The questionnaire on the character of the smell in each room was comprised of nine pairs of adjectives. The eigenvalue was assumed to be ≥ 1. Three repetitions resulted in the end of the rotation, and two explicable factors were extracted. Table 4 provides the extracted factors and factor loadings. The initial eigenvalues showed that factor 1 was 3.58, and factor 2 was 2.01. The two-factor solution explained 62.10% of the variance. The adjectives comprising factor 1 were related to how the subjects felt when they perceived the smell in the rooms; thus, factor 1 was designated the ‘level of comfort.’ The adjectives comprising factor 2 were related to how pungent subjects felt the smell was; we thus designated factor 2 as the ‘pungency level’ (Table 4).
Regarding the questionnaire on the character of the smell, in the case of the factor score of factor 1, a marginal main effect of room was observed. Room A was rated significantly higher than Room B. In addition, the interaction between room and group was reflected by the finding that the W group gave Room A higher scores than they did for Room B, and the L group gave Room B higher scores. Regarding factor 2, a significant interaction between room and group was observed; the W group’s scores for Room A were lower than those they gave Room B, and the opposite was true of the L group (Table 2).
The questionnaire on the impression of the smell had seven pairs of adjectives. The eigenvalue was assumed to be ≥ 1. Three repetitions resulted in the end of the rotation, and two explicable factors were extracted. Table 5 lists the extracted factors and factor loadings. The initial eigenvalues showed that factor 1 was 3.48, and factor 2 was 1.90. The two-factor solution explained 76.76% of the variance. The adjectives comprising factor 1 were related to the subjects’ impressions of the smell; thus, factor 1 was designated as ‘impression.’ The adjectives comprising factor 2 were related to how strong the subjects felt the smell was; factor 2 was, therefore, designated as ‘smell’ (Table 5).
Concerning the subjects’ impression of the smell, a comparison of factor 1 showed an interaction between room and group. Room A received lower scores from the W group compared to Room B. Room B received lower scores from the L group compared to Room A. Regarding factor 2, there was a marginal interaction between room and group, The L group’s scores for Room B were higher than those for Room A, but no significant difference was found for the W group (Table 2).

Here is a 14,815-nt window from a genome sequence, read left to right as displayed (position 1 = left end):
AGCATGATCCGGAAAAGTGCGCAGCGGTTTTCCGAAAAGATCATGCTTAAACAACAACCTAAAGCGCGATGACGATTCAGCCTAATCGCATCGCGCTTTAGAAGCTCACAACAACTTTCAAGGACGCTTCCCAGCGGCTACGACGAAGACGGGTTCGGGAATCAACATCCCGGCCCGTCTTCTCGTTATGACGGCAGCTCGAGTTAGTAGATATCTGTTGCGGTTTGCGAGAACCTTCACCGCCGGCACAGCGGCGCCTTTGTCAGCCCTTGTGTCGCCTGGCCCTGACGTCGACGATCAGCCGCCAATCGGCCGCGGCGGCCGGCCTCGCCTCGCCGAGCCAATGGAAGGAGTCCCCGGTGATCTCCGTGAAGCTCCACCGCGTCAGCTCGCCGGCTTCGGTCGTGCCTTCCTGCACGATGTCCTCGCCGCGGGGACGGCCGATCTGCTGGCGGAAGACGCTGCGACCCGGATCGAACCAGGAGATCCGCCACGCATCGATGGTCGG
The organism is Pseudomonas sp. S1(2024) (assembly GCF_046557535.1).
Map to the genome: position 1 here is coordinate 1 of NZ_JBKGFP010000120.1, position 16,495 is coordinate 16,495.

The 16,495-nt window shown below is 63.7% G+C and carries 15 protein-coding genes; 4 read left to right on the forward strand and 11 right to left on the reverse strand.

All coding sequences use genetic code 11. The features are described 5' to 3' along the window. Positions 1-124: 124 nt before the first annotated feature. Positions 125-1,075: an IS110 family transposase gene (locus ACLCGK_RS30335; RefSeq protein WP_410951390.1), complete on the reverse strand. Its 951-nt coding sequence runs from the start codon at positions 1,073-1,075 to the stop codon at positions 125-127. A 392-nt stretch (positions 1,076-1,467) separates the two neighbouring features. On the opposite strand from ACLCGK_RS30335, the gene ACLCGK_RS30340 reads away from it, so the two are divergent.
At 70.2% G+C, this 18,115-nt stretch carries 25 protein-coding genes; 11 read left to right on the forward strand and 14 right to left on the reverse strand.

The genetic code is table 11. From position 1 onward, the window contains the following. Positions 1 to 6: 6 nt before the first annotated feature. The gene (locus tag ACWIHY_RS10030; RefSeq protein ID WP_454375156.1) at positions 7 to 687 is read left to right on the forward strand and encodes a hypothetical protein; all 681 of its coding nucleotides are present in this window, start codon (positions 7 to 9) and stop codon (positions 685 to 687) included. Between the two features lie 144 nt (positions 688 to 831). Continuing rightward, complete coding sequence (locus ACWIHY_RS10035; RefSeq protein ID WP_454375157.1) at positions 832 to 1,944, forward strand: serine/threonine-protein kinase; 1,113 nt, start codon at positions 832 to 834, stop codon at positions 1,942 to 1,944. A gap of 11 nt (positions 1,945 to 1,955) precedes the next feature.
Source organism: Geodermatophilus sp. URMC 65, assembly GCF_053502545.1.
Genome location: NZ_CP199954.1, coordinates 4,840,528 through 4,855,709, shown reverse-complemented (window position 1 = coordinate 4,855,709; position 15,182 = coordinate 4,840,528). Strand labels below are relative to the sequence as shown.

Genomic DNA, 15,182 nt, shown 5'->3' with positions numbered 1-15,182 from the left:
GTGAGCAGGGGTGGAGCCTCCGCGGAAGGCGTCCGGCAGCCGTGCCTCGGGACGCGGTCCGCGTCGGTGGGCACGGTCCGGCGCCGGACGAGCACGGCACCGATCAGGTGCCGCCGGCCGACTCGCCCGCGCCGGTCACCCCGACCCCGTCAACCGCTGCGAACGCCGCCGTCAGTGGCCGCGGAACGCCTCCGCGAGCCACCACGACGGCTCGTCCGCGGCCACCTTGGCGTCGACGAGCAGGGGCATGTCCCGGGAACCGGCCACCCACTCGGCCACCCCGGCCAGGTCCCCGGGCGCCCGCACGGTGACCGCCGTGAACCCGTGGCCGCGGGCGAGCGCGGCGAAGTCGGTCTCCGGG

We also observed significant differences in the group of 51 females (Wilcoxon signed ranks test). The female subjects rated Room A more ‘comfortable’ (72 ± 5 vs. 63 ± 6, t = 2.593, p = 0.012), more ‘calm’ (72 ± 6 vs. 63 ± 6, t = 2.772, p = 0.008), and more ‘bright’ (69 ± 6 vs. 51 ± 6; t = 4.445, p = 0.001) than Room B. No significant difference was found in the male group.
Temperature, humidity, and VOCs
There was no significant between-room difference in the temperature (room A: 17.6 ± 0.5 °C, room B: 17.5 ± 0.5 °C, t (F) = 0.126 (330), p = 0.900) or humidity (room A: 47.1 ± 1.6%, room B: 49.1 ± 2.9%, t (F) = − 1.63 (330), p = 0.105).
The concentrations of all sesquiterpenes in Room A were higher than those in Room B (Table 6). In both rooms, the component with the highest level was δ-cadinene. The concentrations of δ-cadinene, α-cubebene, β-caryophyllene, α-humulene, γ-cadinene, and trans-muurola-4(14),5-diene in Room A were significantly higher than those in Room B.
The results of the present study demonstrated that the subjects’ systolic blood pressure decreased in the room with Japanese cedar boards, their pulse rate decreased in the room with particleboard, and their salivary alpha-amylase activity was repressed in both rooms. The subjects’ subjective evaluation of each room was highly dependent on their preference; each room received more positive evaluation from the subjects who liked it. However, although the subjects’ feelings were also influenced by their preference, the room with Japanese cedar boards did not elicit negative feelings, even from the subjects who disliked it.
Here, all of the subjects showed decreased SBP after their stay in Room A, and this result corresponds with those of previous studies [3, 7, 10]. In contrast, no significant difference in SBP occurred after the subjects stayed in Room B. We, thus, speculate that VOCs from solid natural wood can suppress SBP regardless of the subjects’ subjective preference. On the other hand, although the pulse rate of both the L- and W-preferring groups decreased significantly in Room B (medium effect size, ηp2 = 0.077 > 0.06), the change was only 1 beat per minute. The effect of the room on this physiological response can, thus, be considered limited.
Since the temperature and humidity were not significantly different between the rooms, we could exclude their influence. The subjects’ SAA values were decreased in both rooms; the SAA can be used to evaluate the sympathetic nervous/adrenal medullary system (SAM system) [19, 20]. Previous studies of woody spaces showed that in subjects performing arithmetic work, the SAA was lower in a room with Japanese cedar than in one without . When subjects performed arithmetic in rooms with different quantities of Japanese cedar board compared to a room without Japanese cedar, the rooms with Japanese cedar suppressed the increase of SAA, but the efficiency of SAA suppression was not linked to the quantity of the Japanese cedar board .